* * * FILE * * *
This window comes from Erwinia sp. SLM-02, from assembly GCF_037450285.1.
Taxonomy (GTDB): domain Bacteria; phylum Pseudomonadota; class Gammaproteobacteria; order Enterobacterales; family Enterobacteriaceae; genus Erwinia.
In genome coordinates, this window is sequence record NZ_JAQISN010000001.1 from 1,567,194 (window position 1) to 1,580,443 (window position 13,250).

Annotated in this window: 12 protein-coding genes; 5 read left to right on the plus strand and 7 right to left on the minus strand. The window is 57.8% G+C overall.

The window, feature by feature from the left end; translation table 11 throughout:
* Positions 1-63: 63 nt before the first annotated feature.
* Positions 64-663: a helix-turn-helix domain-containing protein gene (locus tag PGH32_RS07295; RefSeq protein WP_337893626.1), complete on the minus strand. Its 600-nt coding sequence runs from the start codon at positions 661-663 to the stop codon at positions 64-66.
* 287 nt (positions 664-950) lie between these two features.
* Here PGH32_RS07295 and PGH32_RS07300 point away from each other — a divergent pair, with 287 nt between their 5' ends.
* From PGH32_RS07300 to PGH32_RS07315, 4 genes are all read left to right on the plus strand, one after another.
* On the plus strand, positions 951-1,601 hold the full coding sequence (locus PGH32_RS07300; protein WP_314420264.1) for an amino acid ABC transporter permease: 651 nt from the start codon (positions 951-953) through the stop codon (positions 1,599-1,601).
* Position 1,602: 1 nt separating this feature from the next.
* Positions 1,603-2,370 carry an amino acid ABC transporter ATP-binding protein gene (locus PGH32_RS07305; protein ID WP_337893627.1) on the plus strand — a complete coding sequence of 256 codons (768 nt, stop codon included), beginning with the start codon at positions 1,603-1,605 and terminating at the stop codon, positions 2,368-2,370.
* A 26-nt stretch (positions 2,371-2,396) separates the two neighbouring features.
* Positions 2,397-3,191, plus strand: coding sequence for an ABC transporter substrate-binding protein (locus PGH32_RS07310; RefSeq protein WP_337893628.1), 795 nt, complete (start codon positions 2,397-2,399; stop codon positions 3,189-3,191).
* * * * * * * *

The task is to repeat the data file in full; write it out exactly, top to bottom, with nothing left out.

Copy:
This window comes from Erwinia sp. SLM-02, from assembly GCF_037450285.1.
Taxonomy (GTDB): domain Bacteria; phylum Pseudomonadota; class Gammaproteobacteria; order Enterobacterales; family Enterobacteriaceae; genus Erwinia.
In genome coordinates, this window is sequence record NZ_JAQISN010000001.1 from 1,567,194 (window position 1) to 1,580,443 (window position 13,250).

Annotated in this window: 12 protein-coding genes; 5 read left to right on the plus strand and 7 right to left on the minus strand. The window is 57.8% G+C overall.

The window, feature by feature from the left end; translation table 11 throughout:
* Positions 1-63: 63 nt before the first annotated feature.
* Positions 64-663: a helix-turn-helix domain-containing protein gene (locus tag PGH32_RS07295; RefSeq protein WP_337893626.1), complete on the minus strand. Its 600-nt coding sequence runs from the start codon at positions 661-663 to the stop codon at positions 64-66.
* 287 nt (positions 664-950) lie between these two features.
* Here PGH32_RS07295 and PGH32_RS07300 point away from each other — a divergent pair, with 287 nt between their 5' ends.
* From PGH32_RS07300 to PGH32_RS07315, 4 genes are all read left to right on the plus strand, one after another.
* On the plus strand, positions 951-1,601 hold the full coding sequence (locus PGH32_RS07300; protein WP_314420264.1) for an amino acid ABC transporter permease: 651 nt from the start codon (positions 951-953) through the stop codon (positions 1,599-1,601).
* Position 1,602: 1 nt separating this feature from the next.
* Positions 1,603-2,370 carry an amino acid ABC transporter ATP-binding protein gene (locus PGH32_RS07305; protein ID WP_337893627.1) on the plus strand — a complete coding sequence of 256 codons (768 nt, stop codon included), beginning with the start codon at positions 1,603-1,605 and terminating at the stop codon, positions 2,368-2,370.
* A 26-nt stretch (positions 2,371-2,396) separates the two neighbouring features.
* Positions 2,397-3,191, plus strand: coding sequence for an ABC transporter substrate-binding protein (locus PGH32_RS07310; RefSeq protein WP_337893628.1), 795 nt, complete (start codon positions 2,397-2,399; stop codon positions 3,189-3,191).